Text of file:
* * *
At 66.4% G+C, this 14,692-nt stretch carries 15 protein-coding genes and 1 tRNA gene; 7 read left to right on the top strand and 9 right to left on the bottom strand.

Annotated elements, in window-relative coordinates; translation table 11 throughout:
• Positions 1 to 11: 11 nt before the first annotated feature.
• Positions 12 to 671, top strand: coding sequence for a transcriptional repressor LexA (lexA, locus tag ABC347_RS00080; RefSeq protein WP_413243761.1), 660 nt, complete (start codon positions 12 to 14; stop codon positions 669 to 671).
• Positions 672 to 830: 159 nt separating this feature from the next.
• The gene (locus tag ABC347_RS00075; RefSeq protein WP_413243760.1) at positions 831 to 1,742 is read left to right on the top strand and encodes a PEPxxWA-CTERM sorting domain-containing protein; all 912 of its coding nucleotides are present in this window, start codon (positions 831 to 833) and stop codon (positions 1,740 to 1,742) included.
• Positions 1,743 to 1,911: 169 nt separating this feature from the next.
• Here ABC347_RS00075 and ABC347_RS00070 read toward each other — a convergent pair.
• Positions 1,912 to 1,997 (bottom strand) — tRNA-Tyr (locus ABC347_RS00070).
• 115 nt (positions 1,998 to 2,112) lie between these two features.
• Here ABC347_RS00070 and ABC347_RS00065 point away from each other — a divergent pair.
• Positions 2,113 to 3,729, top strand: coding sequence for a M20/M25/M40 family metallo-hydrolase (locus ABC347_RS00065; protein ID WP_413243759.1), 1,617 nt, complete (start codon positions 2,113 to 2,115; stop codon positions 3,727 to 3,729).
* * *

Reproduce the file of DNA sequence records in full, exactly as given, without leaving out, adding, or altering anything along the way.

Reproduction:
At 66.4% G+C, this 14,692-nt stretch carries 15 protein-coding genes and 1 tRNA gene; 7 read left to right on the top strand and 9 right to left on the bottom strand.

Annotated elements, in window-relative coordinates; translation table 11 throughout:
• Positions 1 to 11: 11 nt before the first annotated feature.
• Positions 12 to 671, top strand: coding sequence for a transcriptional repressor LexA (lexA, locus tag ABC347_RS00080; RefSeq protein WP_413243761.1), 660 nt, complete (start codon positions 12 to 14; stop codon positions 669 to 671).
• Positions 672 to 830: 159 nt separating this feature from the next.
• The gene (locus tag ABC347_RS00075; RefSeq protein WP_413243760.1) at positions 831 to 1,742 is read left to right on the top strand and encodes a PEPxxWA-CTERM sorting domain-containing protein; all 912 of its coding nucleotides are present in this window, start codon (positions 831 to 833) and stop codon (positions 1,740 to 1,742) included.
• Positions 1,743 to 1,911: 169 nt separating this feature from the next.
• Here ABC347_RS00075 and ABC347_RS00070 read toward each other — a convergent pair.
• Positions 1,912 to 1,997 (bottom strand) — tRNA-Tyr (locus ABC347_RS00070).
• 115 nt (positions 1,998 to 2,112) lie between these two features.
• Here ABC347_RS00070 and ABC347_RS00065 point away from each other — a divergent pair.
• Positions 2,113 to 3,729, top strand: coding sequence for a M20/M25/M40 family metallo-hydrolase (locus ABC347_RS00065; protein ID WP_413243759.1), 1,617 nt, complete (start codon positions 2,113 to 2,115; stop codon positions 3,727 to 3,729).